By Madeline Bocaro ©
Through all his years of creating unparalleled noise and mayhem with and without the Stooges, it always seemed as though there was yet another strange, quieter animal lurking deep within Iggy Pop, begging to be heard.
On his first solo album after ten years with the Stooges (The Idiot, 1977), Iggy revealed a deep, subterranean, creepy yet alluring crooning voice, seemingly from the beyond. In the early 80s his live set included the old Sinatra classic “One for My Baby (and One More for the Road)” – a sad, glass-clinking cabaret respite amidst the wild buzz of the rest of his savage show. He serenaded Clive Davis with “The Shadow of Your Smile” sounding like an undead Johnny Cash, sealing his Arista record deal in 1978.
Now, after a 5-year span of Stooges reunion tours, and with the recent passing of riff-master Stooge Ron Asheton, what would Iggy do next, at age 62? The answer is… French jazz, ambient electronica and delta blues! The new songs are based on a 2005 novel, The Possibility of an Island by Michel Houellebecq. Iggy sang and played acoustic guitar in a studio, then shipped his tracks to the musicians. They sent back various instrumental tracks for him to select, over which Iggy croons weird lyrics, like a sarcastic Sinatra.
Preliminaires translates as ‘Foreplay’. The first French words Iggy uttered, warming up a live crowd in Paris were “Bon Fuckin’ Soir!” He has since memorized the lyrics to the 1945 classic “Autumn Leaves” (Les Feuilles Mortes) for this album. I wish I was French for five minutes – just so I could hear how ridiculous Iggy’s Detroit accent sounds to a native French person. As Iggy mangles the language of love (‘Separay, onsomblay’), I tip my beret to him for trying! The bossa nova beat and woeful horn solo are quite lovely.
The jazz standard, “How Insensitive” throbs with a dreamy ambience, while Iggy’s serious yet lame attempt at crooning adds an unintentional irony. The song is, allegorically, the sound of a bull in a china shop!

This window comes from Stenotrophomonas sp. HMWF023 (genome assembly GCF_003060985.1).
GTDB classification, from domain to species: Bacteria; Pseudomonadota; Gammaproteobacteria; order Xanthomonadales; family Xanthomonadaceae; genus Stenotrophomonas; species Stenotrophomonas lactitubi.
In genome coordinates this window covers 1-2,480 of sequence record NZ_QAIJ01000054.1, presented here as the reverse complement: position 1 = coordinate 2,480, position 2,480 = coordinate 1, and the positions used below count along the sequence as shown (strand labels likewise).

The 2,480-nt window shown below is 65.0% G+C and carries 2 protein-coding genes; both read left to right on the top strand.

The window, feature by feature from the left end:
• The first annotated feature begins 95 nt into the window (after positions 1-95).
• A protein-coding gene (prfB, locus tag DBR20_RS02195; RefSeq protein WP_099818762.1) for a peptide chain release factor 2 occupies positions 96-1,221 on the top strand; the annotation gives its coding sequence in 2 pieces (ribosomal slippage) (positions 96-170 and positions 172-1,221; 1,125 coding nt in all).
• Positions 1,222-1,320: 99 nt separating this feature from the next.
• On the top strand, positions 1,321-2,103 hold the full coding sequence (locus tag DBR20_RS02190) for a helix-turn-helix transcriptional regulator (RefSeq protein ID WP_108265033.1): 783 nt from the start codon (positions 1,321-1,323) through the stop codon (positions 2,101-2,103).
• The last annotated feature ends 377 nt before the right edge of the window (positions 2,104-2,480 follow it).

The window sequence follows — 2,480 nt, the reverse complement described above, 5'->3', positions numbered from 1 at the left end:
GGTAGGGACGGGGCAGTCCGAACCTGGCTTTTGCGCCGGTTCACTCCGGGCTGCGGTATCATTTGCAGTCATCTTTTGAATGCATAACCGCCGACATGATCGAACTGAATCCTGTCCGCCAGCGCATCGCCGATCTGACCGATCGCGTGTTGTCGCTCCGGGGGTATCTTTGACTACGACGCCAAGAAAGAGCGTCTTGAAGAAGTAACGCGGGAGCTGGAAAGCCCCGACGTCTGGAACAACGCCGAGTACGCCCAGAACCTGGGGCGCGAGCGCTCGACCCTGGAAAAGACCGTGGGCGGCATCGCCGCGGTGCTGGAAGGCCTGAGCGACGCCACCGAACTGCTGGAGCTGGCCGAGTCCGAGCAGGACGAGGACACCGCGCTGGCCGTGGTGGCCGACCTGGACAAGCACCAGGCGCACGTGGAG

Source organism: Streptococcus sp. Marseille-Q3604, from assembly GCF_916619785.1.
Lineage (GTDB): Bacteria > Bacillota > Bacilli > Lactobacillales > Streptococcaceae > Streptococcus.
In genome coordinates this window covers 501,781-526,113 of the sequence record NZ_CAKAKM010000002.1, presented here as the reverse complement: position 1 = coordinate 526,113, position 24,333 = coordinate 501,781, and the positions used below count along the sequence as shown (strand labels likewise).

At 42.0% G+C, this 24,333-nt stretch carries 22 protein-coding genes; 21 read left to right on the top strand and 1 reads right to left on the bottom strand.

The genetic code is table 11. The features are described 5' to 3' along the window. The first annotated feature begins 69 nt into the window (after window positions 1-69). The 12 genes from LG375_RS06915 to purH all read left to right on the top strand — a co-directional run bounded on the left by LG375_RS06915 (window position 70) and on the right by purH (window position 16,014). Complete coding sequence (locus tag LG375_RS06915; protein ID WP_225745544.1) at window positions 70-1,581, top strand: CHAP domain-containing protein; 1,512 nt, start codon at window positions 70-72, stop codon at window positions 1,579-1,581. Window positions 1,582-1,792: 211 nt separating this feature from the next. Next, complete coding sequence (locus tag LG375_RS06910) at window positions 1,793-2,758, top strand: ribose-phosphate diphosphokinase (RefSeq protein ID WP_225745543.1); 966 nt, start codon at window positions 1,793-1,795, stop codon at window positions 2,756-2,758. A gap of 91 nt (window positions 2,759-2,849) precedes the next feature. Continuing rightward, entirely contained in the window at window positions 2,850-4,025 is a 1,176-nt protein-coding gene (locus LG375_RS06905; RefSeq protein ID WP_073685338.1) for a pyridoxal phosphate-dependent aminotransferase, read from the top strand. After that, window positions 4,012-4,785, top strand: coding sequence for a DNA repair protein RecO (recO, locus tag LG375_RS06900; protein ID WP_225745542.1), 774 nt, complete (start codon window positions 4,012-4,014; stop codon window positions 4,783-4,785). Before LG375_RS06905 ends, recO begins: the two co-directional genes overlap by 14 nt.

“I Want to Go to The Beach” has a quiet ambient beauty and sad lyrics, some poetic and some blatant. ‘You can convince the world that you’re some sort of superstar, when an asshole is what you are, but that’s alright.”
“King of the Dogs” is my new favourite song. Iggy’s semi-annual ode to the canine is true to form. With oom-pah brass and horns, clever lyrics, and the little howl at the end, Iggy teaches us the joys of being a dog! “I got a smelly rear I got a dirty nose, I don’t want no shoes, I don’t want no clothes…” (Wait… isn’t that about Iggy himself?!) He shares some more deep doggy insight, “I can smell the things that you cannot smell.” Too much information!
The strangest song is “A Machine For Loving”, an acoustic spoken narrative about the death of a pet dog, a replacement clone dog, and the unconditional love of a dog. “Nice To Be Dead” is the sole rocker, an unmistakable nod to Iggy’s old Detroit buddy Alice Cooper.
Then it all begins to fall apart when the continuity is broken with some mediocre songs. “Je Sais Que Tu Sais” has a cool, pumped up “Nightclubbing” beat, and a cameo by a French girl, reminiscent of Serge Gainsbourg’s lusty duets, but the same song is reprised as “She’s A Business” for no apparent reason. “Autumn Leaves” is also repeated at the close of the album.
Next up for Iggy is supposedly a Stooges Version 2 reunion (with Raw Power era guitarist James Williamson) AND an Iggy Pop Christmas album! Santa Claus got my letter!